News, Views, Happiness Pursued

This Used to Be That!

An op-ed about gentrification

by | May 1, 2022

Portland, Maine, in the midst of gentrification, circa 1866. image/Collections of Maine Historical Society

I used to gripe about the way Portland has gentrified. The new condos and hotels are easy and large, corrugated-metal targets of ire. But as willing ears dwindle and the sense that my complaints could actually do something fades away, I am left feeling like saying what’s said to those who complain about Maine winters: “If you don’t like it, move!” 

It is hard to put a finger on the precise source of this existential dread. It’s protectiveness of a family member — this is my hometown, and my Dad’s before me, and his parents’ before him, and dammit if these yuppie bastards are going to turn it into Boston North! And it’s also that a spirit has departed this town that was once present in my childhood. Much of it is about physical space, the changing landscape, and I’d like to explore that.

The relentless evolution of Portland was certainly occurring in my grandfather’s day, and I ask myself, What may have pushed Henry Wadsworth Longfellow over the edge? Did locals scrunch their faces in the 1850s when people landfilled the harbor to create Commercial Street? Given how many times the city has burned and been rebuilt from the ashes, I’m sure someone in 1866 had something to bitch about. The Gilded Age of the 1890s brought tourism and steamboat access to the islands, rich out-of-towners and their money arriving like an invasive species. And let’s not forget Prohibition Papa Neal Dow, who is most certainly screaming in the pits of hell as each new brewery, distillery, kombucha joint and hard-seltzer palace opens up here. This can’t be new.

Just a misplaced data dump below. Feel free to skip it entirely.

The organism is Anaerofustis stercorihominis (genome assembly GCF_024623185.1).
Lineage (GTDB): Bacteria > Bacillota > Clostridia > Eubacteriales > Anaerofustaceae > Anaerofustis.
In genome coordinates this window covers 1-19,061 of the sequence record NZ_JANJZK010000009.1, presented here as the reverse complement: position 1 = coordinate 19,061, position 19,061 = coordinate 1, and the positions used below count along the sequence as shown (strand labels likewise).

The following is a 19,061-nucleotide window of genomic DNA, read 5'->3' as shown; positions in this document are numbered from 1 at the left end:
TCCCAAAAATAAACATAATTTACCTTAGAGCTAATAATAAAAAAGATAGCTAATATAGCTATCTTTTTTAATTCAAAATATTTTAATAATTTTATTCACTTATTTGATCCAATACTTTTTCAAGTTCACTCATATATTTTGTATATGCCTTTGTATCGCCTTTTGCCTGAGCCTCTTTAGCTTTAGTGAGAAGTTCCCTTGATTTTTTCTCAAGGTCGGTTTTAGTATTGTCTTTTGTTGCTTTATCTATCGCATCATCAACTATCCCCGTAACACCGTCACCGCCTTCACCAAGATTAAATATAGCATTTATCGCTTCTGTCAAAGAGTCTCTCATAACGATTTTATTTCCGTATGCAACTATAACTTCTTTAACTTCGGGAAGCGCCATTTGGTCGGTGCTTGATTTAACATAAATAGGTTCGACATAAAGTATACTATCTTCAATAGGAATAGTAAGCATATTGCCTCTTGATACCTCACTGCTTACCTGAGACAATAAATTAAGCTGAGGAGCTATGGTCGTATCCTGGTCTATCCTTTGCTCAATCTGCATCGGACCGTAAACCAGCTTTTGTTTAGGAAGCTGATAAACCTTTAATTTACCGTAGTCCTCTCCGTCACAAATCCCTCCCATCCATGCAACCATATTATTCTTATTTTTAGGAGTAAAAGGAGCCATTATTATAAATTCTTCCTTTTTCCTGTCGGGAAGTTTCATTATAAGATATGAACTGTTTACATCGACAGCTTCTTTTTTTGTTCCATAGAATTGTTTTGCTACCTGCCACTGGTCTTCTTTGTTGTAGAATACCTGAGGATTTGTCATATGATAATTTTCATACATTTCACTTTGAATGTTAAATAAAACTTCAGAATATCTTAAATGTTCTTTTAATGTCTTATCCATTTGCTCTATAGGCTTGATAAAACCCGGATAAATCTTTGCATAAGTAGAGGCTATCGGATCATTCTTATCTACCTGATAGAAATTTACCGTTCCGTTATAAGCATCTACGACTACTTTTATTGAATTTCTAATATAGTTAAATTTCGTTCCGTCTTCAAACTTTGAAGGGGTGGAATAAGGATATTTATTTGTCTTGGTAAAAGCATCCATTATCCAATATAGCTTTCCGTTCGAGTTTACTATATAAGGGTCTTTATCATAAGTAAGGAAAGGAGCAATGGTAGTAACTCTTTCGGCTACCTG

It feels different to walk the streets as the skyline changes, but it’s not like Franklin Towers is some acropolis that must be preserved — it’s been a useful punchline over the years, being both the tallest and ugliest building in Maine. This attachment to the past is tied more to some mutated object permeance and nostalgia than it is to any demonstratable loss of value. Build one 28 stories tall, see if I care. Downtown Portland is already a gleaming shrine to capitalism, so what’s another soulless monstrosity?

Thus I resign myself to the shrug of apathy. I can no sooner stop the creep of an ever-expanding hotel district than those priced out of Portland can afford rent or stop inflation. Who would care? And didn’t these people move here because they felt the same gravitational pull I feel? It’s not their fault they were born in Greater Boston or Upstate New York. Portland is objectively better. I can still get an Amato’s sandwich and sit on the Maine State Pier. I can still frequent the haunts I’m too afraid to mention here for fear I’ll jinx them. 

There is a war-weary exchange that occurs between Portland lifers these days. The that’s where this used to be conversation happens less frequently every year. Probably for the best. The old spirit is kept alive now through little knowing nods between us. 

Perhaps there is a different spirit at hand that we are too blind to appreciate while mired in our trenches, fighting the unwinnable war against people from away. I can most definitely jaywalk in front of any car with out-of-state plates, which I consider to be a civic duty. I can offer sage wisdom when the transplants start to complain about the gentrification they’ve witnessed since they arrived. I can also find incredible food, drink and culture that simply did not exist when I was a kid. I can choose to welcome these new compatriots aboard the good ship Forest City and see what waters lie ahead, together.

I encourage readers of Mainer (“I remember when it used to be The Bollard!”) who feel similarly to take a deep breath and know that I am with you. Apathy is certainly not the answer, but it helps. We’ll drive ourselves crazy if we keep wallowing in the past. For me, it was an attitude shift: I just stopped pouting. I’m not thrilled about the direction the city has gone in, but it’s still the best city I’ve ever lived in. 

There are some amazing, gritty music venues these days, the comedy scene is better than it’s been in years, and there are still weirdos couched in this sea of normies. New blades of the old grass keep popping up between the cracks of whatever trendy cocktail bar is opening on your block next to whatever dispensary is opening up next door. At least weed’s legal and the ocean is still free (if you know where to go). So keep your chin up and your eyes peeled. 

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